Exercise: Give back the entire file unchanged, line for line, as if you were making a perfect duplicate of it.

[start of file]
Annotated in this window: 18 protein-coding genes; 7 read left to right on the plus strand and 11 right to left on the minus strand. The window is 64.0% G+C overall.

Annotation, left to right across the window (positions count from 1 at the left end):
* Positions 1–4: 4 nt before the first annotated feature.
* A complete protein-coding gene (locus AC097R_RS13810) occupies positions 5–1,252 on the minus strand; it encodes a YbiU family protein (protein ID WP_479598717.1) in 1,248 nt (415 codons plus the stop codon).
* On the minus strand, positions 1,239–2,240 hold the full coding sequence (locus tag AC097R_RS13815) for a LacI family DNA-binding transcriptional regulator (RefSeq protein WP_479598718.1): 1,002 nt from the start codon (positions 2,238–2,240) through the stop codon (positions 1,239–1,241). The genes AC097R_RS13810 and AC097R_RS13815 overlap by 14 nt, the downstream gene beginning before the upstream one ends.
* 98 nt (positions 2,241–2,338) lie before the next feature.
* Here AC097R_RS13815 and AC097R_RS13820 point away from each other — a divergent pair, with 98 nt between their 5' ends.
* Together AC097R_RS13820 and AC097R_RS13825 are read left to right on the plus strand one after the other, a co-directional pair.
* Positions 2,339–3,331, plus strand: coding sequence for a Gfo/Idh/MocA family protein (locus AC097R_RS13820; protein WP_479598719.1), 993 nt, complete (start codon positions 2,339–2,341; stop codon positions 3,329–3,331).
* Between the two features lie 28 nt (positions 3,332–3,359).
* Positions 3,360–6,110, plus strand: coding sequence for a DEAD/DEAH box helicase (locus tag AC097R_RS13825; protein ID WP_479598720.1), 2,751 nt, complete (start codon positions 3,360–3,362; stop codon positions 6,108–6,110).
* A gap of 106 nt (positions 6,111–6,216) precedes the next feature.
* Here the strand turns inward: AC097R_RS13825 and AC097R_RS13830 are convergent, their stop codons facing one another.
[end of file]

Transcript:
Annotated in this window: 18 protein-coding genes; 7 read left to right on the plus strand and 11 right to left on the minus strand. The window is 64.0% G+C overall.

Annotation, left to right across the window (positions count from 1 at the left end):
* Positions 1–4: 4 nt before the first annotated feature.
* A complete protein-coding gene (locus AC097R_RS13810) occupies positions 5–1,252 on the minus strand; it encodes a YbiU family protein (protein ID WP_479598717.1) in 1,248 nt (415 codons plus the stop codon).
* On the minus strand, positions 1,239–2,240 hold the full coding sequence (locus tag AC097R_RS13815) for a LacI family DNA-binding transcriptional regulator (RefSeq protein WP_479598718.1): 1,002 nt from the start codon (positions 2,238–2,240) through the stop codon (positions 1,239–1,241). The genes AC097R_RS13810 and AC097R_RS13815 overlap by 14 nt, the downstream gene beginning before the upstream one ends.
* 98 nt (positions 2,241–2,338) lie before the next feature.
* Here AC097R_RS13815 and AC097R_RS13820 point away from each other — a divergent pair, with 98 nt between their 5' ends.
* Together AC097R_RS13820 and AC097R_RS13825 are read left to right on the plus strand one after the other, a co-directional pair.
* Positions 2,339–3,331, plus strand: coding sequence for a Gfo/Idh/MocA family protein (locus AC097R_RS13820; protein WP_479598719.1), 993 nt, complete (start codon positions 2,339–2,341; stop codon positions 3,329–3,331).
* Between the two features lie 28 nt (positions 3,332–3,359).
* Positions 3,360–6,110, plus strand: coding sequence for a DEAD/DEAH box helicase (locus tag AC097R_RS13825; protein ID WP_479598720.1), 2,751 nt, complete (start codon positions 3,360–3,362; stop codon positions 6,108–6,110).
* A gap of 106 nt (positions 6,111–6,216) precedes the next feature.
* Here the strand turns inward: AC097R_RS13825 and AC097R_RS13830 are convergent, their stop codons facing one another.